“The Border Patrol took me.” That was the Facebook message from Mary Givins, a librarian and native-born U.S. citizen who lives in Tucson. She had been visiting in Mexico, a short visit, along with her adult daughter, Luce Guillen-Givins, who is also a native-born U.S. citizen (and lives in Minnesota). Why were these two U.S. citizens detained for eight hours by the U.S. Border Patrol?
When Luce and I crossed the border at the East Calexico Port of Entry they sent us for [review], took us inside and said someone would tell us why. No one did. The only bathroom they let us …use was in a holding cell, which was all metal – walls, toilet, benches, everything.
They asked at least four times whose car it was. Asked for the keys, gave them back, took them again, kept them. Somebody else asked for the keys (not the most organized bunch).
Mary and Luce have family in Mexico – Mary’s husband, Luce’s dad, moved from Mexico to the United States many years ago. They have visited Mexico before, without problem. What made this time different?
Then they asked us why were there. I told them I’d like to know. After a while they gave us each a rather intimate pat-down, put us in the back of those dog-catcher vans they use and took us to the downtown port of entry. They let us keep our water and gave us lunchables. We were allowed to walk around in a big room and use the rest room.
We waited. And waited some more. They finger-printed and photographed us. We watched them copy my church songbook (maybe they thought Swahili is a secret code?!). We waited.
The New York Times has reported more aggressive Border Patrol activity within 100 miles of the U.S.-Canadian border in recent months. NYT’s Nina Bernstein blogged about her experience and research on Amtrak trains running routes that are entirely within the United States and on buses:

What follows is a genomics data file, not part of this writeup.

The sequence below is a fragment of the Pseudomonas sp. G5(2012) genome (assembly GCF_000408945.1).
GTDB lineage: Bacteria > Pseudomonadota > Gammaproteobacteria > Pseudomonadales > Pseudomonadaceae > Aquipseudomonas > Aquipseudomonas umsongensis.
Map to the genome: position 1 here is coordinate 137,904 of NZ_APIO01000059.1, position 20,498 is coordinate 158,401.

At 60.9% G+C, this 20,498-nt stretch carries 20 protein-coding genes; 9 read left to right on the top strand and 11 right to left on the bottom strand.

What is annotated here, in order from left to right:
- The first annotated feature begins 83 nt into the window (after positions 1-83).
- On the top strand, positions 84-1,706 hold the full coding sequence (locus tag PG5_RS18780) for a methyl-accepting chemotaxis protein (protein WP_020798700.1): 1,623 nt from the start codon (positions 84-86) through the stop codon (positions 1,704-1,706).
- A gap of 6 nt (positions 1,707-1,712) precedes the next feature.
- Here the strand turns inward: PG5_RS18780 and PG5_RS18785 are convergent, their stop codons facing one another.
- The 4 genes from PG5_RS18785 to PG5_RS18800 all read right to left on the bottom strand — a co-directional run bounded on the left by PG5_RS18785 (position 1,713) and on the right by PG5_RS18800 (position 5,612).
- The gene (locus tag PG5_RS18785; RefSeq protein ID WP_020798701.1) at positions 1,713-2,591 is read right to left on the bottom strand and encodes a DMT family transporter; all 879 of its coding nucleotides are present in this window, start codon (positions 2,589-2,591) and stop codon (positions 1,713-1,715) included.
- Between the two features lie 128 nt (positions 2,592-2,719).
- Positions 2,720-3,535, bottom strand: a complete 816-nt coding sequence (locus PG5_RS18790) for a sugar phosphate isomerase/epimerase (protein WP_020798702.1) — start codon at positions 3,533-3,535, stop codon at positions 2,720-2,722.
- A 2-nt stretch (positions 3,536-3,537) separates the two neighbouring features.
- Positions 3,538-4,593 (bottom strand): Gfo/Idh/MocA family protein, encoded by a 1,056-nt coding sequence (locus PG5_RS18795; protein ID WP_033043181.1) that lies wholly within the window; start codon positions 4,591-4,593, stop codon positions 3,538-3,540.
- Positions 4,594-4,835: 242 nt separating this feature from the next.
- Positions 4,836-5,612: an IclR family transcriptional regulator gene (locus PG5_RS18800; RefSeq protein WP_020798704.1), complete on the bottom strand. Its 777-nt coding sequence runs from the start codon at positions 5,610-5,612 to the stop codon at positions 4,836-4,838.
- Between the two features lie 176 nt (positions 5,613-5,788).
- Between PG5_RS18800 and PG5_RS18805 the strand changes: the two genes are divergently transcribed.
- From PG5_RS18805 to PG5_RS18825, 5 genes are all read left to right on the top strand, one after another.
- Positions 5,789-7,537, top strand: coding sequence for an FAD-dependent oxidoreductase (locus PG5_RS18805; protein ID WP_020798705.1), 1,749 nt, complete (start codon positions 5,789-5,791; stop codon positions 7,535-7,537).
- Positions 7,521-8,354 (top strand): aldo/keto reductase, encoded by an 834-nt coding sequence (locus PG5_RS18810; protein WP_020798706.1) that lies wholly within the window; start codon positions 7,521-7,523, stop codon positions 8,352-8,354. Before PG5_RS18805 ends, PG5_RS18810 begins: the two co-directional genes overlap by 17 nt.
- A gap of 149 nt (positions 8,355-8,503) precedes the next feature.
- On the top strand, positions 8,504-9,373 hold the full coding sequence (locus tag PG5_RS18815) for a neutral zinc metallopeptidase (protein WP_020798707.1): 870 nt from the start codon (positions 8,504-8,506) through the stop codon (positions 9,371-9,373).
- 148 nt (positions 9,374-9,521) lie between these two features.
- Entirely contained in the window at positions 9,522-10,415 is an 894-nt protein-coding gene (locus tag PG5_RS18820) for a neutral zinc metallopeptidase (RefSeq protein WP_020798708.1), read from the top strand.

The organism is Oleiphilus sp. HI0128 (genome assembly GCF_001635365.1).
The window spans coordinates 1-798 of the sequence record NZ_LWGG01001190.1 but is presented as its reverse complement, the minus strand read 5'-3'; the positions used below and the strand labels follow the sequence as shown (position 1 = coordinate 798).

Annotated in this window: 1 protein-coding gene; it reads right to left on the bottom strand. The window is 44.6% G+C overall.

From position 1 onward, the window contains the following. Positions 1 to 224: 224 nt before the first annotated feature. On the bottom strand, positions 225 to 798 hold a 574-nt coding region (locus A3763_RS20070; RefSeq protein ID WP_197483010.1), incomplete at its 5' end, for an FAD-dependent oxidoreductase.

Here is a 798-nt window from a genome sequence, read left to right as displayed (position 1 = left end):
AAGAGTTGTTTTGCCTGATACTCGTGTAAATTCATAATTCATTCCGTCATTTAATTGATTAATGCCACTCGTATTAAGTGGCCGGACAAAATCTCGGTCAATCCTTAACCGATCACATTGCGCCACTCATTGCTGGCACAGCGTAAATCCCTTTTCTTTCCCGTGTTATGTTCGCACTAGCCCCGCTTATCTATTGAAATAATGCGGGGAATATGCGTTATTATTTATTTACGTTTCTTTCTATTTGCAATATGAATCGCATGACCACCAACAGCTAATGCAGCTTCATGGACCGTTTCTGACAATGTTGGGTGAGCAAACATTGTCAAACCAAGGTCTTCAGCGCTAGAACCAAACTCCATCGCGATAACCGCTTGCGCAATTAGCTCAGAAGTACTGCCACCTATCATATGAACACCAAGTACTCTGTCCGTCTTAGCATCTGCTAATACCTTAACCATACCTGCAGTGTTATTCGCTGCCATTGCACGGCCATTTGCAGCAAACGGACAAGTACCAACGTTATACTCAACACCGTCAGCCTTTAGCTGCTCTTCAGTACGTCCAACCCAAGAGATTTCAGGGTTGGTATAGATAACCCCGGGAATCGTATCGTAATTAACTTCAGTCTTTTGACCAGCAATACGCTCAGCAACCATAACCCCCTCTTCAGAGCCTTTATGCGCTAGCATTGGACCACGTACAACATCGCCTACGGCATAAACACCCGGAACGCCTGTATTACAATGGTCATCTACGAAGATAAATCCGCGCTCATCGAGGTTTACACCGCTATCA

A minute or two later, on the Rochester-bound train, I caught up with the same agent just as Ruth Fernandez, a naturalized citizen born in Ecuador, was giving him her United States passport. These days she feels obliged to carry it whenever she visits her sister in Ohio, she told me later.
“Checking people, I see every time,” she added in imperfect English, as her grandchild slept beside her. “I don’t like it. Not supposed to.” In Spanish, she added: “He said it was because of terrorism that they do this. I think it’s for the immigrants.”
The Times reports that Border Patrol checks reach further inland, seem clearly focused on immigration, and reflect racial profiling:
Another challenge is pending in the 2009 train arrest of the Taiwan-born doctoral student, who had to answer the agent after being singled out for intense questioning because of his “Asian appearance,” he said. His account was corroborated in an affidavit filed this month by another passenger.
Similar complaints have been made by others, including a Chicago couple who encountered the patrol on a train to Poughkeepsie, N.Y., for the woman’s graduation from Vassar College.
“At least in Arizona, you have to be doing something wrong to be stopped,” said the woman, a citizen of Chinese-American descent who said her Mexican boyfriend was sleeping when an agent started questioning him. “Here, you’re sitting on the train asleep and if you don’t look like a U.S. citizen, it’s ‘Wake up!’ ”
Back to Mary Givins and her daughter.
A young guy (they’re all very young) finally asked us some questions. He was very apologetic and said there was no reason to arrest us (we weren’t actually arrested) and that we didn’t even have to answer the questions. What time did they detain us? Where do we live? Why were we in Mexico? Finally, for Luce “Are you ever going to another protest in your life?”
Luce Guillen-Givins is politically active, and has gone to many protests. The Border Patrol’s mission, in law and in theory, has nothing to do with questioning U.S. citizens about their political beliefs and activities. Of course, racial profiling is not its mission either.
After eight hours, the mother-and-daughter pair were released.
He said that it was a waste of his and our time and that he would get us out as soon as possible. An hour or two after that, someone said it would be a few minutes. An hour or two after that, they put us in another van and took us back. About eight hours in total.
If this happened in some other country, we would call it political harassment. What do we call it here? And how do we stop it?